One of the challenges of interviewing customers, is analyzing the results. I’m typically left with a pile of terse notes, and a handful of questions:
- What were the most common pains?
- If my assumption was invalidated, what do I do next?
- Were there any major themes that I missed?
My solution? Post-It Notes. Video walk-through below.
The Lean Startup Conference recently asked me to run a workshop on the Science of Pricing. As I started to write the workshop’s description I realized I knew what I wanted to teach, but had no clue what entrepreneurs wanted to learn.
So I got out of the building and I interviewed a handful of founders about the difficulties they had pricing their products.
Here’s how I use Post Its to organize the mess of interview results:
Step 1: Find the Nuggets
The first thing I do is go through my notes and bold the salient points.
Step 2: Create One Post It per Nugget
Then I write up an (online) Post It note for each of the nuggets in one of my interviews.
Step 3: Repeat, with a Different Color
Then I repeat the process for another interview using different colored Post Its (you’ll see why later). This is why I use electronic Post Its – I don’t have enough real-life Post It note colors.
Step 4: Group Notes as you Go
As I create the Post Its, I group common themes together.
Step 5: Keep Only Groups of Post Its
Once I’m finished creating the Post Its, I usually have quite a mess. To clean that up, I get rid of any Post It that was only mentioned by one customer and keep everything that was mentioned twice+.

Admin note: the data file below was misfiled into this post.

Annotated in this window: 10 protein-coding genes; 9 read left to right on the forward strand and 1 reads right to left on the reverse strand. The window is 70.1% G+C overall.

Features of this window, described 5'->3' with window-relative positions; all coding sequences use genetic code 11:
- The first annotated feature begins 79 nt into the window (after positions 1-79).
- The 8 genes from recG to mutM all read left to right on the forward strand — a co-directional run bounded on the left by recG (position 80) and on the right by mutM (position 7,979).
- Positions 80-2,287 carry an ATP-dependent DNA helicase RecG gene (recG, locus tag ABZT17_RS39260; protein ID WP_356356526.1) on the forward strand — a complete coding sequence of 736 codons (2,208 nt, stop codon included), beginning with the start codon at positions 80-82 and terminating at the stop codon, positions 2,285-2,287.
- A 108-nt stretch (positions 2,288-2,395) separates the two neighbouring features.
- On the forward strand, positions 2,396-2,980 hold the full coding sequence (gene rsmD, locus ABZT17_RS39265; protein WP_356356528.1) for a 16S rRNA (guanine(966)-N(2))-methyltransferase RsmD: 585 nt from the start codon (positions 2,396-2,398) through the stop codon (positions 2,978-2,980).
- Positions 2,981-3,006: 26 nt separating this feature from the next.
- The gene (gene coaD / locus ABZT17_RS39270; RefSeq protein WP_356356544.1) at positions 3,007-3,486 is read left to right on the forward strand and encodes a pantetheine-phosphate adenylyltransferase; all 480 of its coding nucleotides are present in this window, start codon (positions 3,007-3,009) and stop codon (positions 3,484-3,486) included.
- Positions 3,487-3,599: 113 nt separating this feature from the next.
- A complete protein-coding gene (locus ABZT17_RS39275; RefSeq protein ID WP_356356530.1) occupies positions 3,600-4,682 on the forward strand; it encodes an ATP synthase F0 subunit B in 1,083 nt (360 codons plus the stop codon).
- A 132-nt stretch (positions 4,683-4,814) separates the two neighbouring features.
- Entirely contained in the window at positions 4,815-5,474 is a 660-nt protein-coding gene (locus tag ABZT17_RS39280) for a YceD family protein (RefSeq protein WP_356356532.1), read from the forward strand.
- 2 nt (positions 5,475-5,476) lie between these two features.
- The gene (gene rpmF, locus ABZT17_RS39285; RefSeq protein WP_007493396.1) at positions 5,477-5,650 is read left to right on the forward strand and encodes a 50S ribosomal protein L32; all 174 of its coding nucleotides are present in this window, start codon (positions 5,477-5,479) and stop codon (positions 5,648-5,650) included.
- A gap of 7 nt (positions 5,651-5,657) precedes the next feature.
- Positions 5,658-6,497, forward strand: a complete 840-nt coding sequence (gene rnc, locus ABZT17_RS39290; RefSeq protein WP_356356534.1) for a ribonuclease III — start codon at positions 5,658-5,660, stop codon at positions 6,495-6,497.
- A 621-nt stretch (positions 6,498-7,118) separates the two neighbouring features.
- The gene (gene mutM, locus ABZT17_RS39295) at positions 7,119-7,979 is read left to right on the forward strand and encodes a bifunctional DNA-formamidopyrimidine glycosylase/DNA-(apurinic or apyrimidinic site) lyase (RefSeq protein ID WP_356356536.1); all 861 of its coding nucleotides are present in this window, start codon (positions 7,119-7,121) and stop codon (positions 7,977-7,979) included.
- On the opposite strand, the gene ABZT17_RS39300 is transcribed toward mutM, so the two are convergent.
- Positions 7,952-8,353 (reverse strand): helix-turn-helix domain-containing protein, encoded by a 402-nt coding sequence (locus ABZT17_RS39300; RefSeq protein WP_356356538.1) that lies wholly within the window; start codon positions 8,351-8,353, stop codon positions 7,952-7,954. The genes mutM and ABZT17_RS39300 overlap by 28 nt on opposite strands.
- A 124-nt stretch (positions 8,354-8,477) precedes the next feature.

Step 6: Sort by Popularity
Next I prioritize the groups of Post Its based on how many customers mentioned those concepts. This is where the different colored Post Its come in handy.
Step 7: Harvest your Learnings
Finally, I create a summary with the core concepts and screen shots of the Post Its. Now I have an easy to read report of the findings, in order of importance, complete with real customer quotes!
This is the shit. If you create one of these, whenever you have a question about what problem you’re solving, “features” you should add to solve it, order to do things in, etc., you can turn to this report and instantly recall your customer’s needs. Bonus: you can easily share it with team members, advisers and potential investors.
For me, all that was left, was to combine what I learned into a description.
Want help understanding your interviews? Schedule a 1-on-1 mentoring call.
This is Part 5 of our series of on Interviewing Customers:
- Which Customers Should you Interview (The SPA Treatment)
- How to Find Customers to Interview
- Getting Customer Interviews with Cold Emails
- How I Interview Customers
- You’ve Interviewed Customers. Now what?
We want to Help
If you want help analyzing your interviews – you’re not alone :)There’s a group of us who are asking, and answering, questions about interview analysis every week:
- How often should you analyze your results?
- Should you and your co-founder do the analysis separately and see what you each come up with?
- How do you track which interviews you’ve done, and which you have left to do?
Join a Customer Acquisition Team to trade tips with other founders who are actively interviewing their customers.